Cardiovascular Health Risk Assessment

Authored by Dr Colin Tidy, 12 May 2016

Patient is a certified member of
The Information Standard

Reviewed by:
Dr Adrian Bonsall, 12 May 2016

Who should have their cardiovascular health risk assessed?

  • All adults aged 40 or more.
  • Adults of any age who have:
    • A strong family history of an early cardiovascular disease. This means if you have a father or brother who developed heart disease or a stroke before they were aged 55, or in a mother or sister before they were aged 65.
    • A first-degree relative (parent, brother, sister, child) with a serious hereditary lipid disorder. For example, familial hypercholesterolaemia or familial combined hyperlipidaemia. These diseases are uncommon.

If you already have a cardiovascular disease or diabetes then your risk does not need to be assessed. This is because you are already known to be in the high-risk group.

What does the screening involve?

A doctor or nurse will ask if you have any current lifestyle risk factors that increase your risk of developing a cardiovascular disease. These include smoking, obesity, a poor diet, lack of physical activity and drinking a lot of alcohol.

You will then have a blood test to check your blood cholesterol and sugar (glucose) level. Your blood pressure will be measured.

A score is calculated based on several of these risk factors, your age and sex. An adjustment to the score is made for certain other risk factors such as strong family history and ethnic origin.

There are many different calculators. The Framingham calculator has been used for a long time but many health professionals are moving over to QRISK®2 risk assessment. This is more accurate and takes into account many other factors such as whether you have a condition called atrial fibrillation, or kidney disease.

What does the assessment score mean?

You are given a score as a % chance. So, for example, if your score is 30% this means that you have a 30% chance of developing a cardiovascular disease within the following 10 years. This is the same as saying a 30 in 100 chance (or a 3 in 10 chance). So in this example, 3 in 10 people with the same risk factors that you have will develop a cardiovascular disease within the following 10 years.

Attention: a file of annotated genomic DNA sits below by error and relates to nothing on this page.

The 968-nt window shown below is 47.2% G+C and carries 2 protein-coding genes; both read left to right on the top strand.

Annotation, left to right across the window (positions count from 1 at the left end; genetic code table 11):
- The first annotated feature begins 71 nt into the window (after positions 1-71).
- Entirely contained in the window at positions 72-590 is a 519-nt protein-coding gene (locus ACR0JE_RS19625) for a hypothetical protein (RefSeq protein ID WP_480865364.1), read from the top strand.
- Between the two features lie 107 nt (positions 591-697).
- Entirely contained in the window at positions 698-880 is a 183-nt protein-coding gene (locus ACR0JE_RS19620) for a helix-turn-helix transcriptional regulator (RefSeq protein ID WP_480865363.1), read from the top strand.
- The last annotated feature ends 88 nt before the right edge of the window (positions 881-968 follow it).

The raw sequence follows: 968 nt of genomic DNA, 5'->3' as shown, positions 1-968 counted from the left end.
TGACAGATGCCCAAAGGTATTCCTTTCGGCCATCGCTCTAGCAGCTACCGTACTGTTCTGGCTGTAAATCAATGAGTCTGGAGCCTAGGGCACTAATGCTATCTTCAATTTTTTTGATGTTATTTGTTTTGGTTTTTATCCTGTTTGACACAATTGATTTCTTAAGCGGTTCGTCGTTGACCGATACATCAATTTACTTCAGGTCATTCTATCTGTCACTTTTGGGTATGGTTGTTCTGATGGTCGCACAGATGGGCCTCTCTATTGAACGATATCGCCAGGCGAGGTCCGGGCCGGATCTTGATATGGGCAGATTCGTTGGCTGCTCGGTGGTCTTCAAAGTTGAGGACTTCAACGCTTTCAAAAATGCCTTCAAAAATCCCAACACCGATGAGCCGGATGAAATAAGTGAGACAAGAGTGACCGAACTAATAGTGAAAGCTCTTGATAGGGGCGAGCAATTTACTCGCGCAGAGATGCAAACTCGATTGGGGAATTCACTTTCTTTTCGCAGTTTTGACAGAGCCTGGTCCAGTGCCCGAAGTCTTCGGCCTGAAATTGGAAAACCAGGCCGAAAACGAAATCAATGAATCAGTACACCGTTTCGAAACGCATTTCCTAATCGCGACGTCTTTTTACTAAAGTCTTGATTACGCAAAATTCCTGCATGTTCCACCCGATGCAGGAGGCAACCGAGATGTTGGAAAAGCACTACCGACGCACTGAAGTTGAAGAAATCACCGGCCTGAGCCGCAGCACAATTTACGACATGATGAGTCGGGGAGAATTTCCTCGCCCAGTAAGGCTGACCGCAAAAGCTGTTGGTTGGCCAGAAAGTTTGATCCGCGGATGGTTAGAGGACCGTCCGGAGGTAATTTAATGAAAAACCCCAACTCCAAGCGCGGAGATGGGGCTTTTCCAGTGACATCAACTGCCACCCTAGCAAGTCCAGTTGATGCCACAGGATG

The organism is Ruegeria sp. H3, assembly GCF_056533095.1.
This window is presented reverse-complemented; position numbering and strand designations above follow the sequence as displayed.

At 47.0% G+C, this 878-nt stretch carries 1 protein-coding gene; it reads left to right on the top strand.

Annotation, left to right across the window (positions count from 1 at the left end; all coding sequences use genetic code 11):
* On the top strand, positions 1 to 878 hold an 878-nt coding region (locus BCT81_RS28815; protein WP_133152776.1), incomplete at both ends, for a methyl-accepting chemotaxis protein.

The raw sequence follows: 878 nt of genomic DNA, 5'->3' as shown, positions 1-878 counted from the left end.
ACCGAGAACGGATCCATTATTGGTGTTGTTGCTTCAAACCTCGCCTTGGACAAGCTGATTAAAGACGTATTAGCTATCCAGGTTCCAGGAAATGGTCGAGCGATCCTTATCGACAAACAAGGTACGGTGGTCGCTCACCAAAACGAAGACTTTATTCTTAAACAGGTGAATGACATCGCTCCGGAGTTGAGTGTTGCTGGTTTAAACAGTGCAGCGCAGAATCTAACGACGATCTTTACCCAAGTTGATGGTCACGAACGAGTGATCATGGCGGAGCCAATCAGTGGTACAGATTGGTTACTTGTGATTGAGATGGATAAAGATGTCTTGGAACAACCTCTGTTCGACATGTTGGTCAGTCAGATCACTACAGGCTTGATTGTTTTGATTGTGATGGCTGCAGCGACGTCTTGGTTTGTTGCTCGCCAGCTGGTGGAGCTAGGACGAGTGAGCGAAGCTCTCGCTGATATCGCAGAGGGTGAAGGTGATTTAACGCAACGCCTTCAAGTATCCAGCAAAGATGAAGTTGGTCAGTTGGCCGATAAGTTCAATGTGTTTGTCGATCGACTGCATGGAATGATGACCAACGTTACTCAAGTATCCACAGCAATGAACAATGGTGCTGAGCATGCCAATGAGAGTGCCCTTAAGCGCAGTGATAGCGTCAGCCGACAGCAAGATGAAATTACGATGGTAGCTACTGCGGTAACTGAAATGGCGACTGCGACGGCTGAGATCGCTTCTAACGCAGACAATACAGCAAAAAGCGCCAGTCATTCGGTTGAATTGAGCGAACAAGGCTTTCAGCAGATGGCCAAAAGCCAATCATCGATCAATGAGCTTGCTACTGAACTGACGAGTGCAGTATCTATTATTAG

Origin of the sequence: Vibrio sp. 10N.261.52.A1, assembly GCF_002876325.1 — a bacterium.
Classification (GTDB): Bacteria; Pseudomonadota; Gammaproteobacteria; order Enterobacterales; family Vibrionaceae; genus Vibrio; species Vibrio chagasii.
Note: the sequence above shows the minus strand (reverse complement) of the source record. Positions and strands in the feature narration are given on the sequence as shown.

Note: the score cannot say if you will be one of the three. It cannot predict what will happen to each individual person. It just gives you the odds. You are said to have a:

  • High risk - if your score is 20% or more. This is a 2 in 10 chance or more of developing a cardiovascular disease within the following 10 years.
  • Moderate risk - if your score is 10-20%. This is between a 1 in 10 and 2 in 10 chance.
  • Low risk - if your score is less than 10%. This is less than a 1 in 10 chance.

Who should be treated to reduce their cardiovascular health risk?

Treatment to reduce the risk of developing a cardiovascular disease is usually offered to people with a moderate or high risk. That is:

  • People with a risk assessment score of 10% or more. That is, if you have a 1 in 10 chance or more of developing a cardiovascular disease within the following 10 years.
  • People with an existing cardiovascular disease (to lower the chance of it getting worse, or of developing a further disease).
  • People with diabetes. If you have diabetes, the time that treatment is started to reduce cardiovascular risk depends on factors such as:
    • Your age.
    • How long you have had diabetes.
    • Your blood pressure.
    • Whether you have any complications of diabetes.
  • People with certain kidney disorders.

What if I am at low risk?

If you are at low risk, it does not mean you have no risk - just a lesser risk. Medication is not usually prescribed. However, you may be able to reduce whatever risk you do have even further by any relevant changes in lifestyle (as described in the above paragraph).

Some people with a low risk buy a low-dose statin drug from a pharmacy to lower their cholesterol level. Statin medicines are available on prescription and funded by the NHS if your risk is moderate or high. However, you need to buy them if your risk is in the low category. If you do buy a statin and take it regularly, it is best to let your doctor know so that it can be put on your medical record.

Further reading and references

I was recently diagnosed with severe SVT (superventricular tachycardia) and i currently wear a holter monitor so i know someone is monitoring my heart (and it is a 24/7 service) but it has made me...

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